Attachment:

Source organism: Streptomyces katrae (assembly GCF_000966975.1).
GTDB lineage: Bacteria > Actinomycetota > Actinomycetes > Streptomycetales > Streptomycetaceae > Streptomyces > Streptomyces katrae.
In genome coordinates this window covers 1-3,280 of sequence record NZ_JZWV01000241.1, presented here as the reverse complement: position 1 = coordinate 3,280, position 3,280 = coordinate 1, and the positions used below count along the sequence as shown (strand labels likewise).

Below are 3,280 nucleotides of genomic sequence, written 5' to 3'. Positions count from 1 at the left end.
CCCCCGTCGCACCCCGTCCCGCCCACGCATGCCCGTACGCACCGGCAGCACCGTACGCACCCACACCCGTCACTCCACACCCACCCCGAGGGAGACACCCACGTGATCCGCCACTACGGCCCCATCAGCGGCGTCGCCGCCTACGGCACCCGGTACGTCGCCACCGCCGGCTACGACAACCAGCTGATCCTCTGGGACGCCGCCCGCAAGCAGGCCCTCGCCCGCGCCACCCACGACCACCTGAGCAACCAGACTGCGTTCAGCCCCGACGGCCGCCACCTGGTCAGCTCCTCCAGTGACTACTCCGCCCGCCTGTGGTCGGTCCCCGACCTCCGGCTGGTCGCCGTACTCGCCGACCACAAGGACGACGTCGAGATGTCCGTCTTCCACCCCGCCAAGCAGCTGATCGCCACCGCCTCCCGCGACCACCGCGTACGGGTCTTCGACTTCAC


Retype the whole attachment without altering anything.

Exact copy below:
Source organism: Streptomyces katrae (assembly GCF_000966975.1).
GTDB lineage: Bacteria > Actinomycetota > Actinomycetes > Streptomycetales > Streptomycetaceae > Streptomyces > Streptomyces katrae.
In genome coordinates this window covers 1-3,280 of sequence record NZ_JZWV01000241.1, presented here as the reverse complement: position 1 = coordinate 3,280, position 3,280 = coordinate 1, and the positions used below count along the sequence as shown (strand labels likewise).

Below are 3,280 nucleotides of genomic sequence, written 5' to 3'. Positions count from 1 at the left end.
CCCCCGTCGCACCCCGTCCCGCCCACGCATGCCCGTACGCACCGGCAGCACCGTACGCACCCACACCCGTCACTCCACACCCACCCCGAGGGAGACACCCACGTGATCCGCCACTACGGCCCCATCAGCGGCGTCGCCGCCTACGGCACCCGGTACGTCGCCACCGCCGGCTACGACAACCAGCTGATCCTCTGGGACGCCGCCCGCAAGCAGGCCCTCGCCCGCGCCACCCACGACCACCTGAGCAACCAGACTGCGTTCAGCCCCGACGGCCGCCACCTGGTCAGCTCCTCCAGTGACTACTCCGCCCGCCTGTGGTCGGTCCCCGACCTCCGGCTGGTCGCCGTACTCGCCGACCACAAGGACGACGTCGAGATGTCCGTCTTCCACCCCGCCAAGCAGCTGATCGCCACCGCCTCCCGCGACCACCGCGTACGGGTCTTCGACTTCAC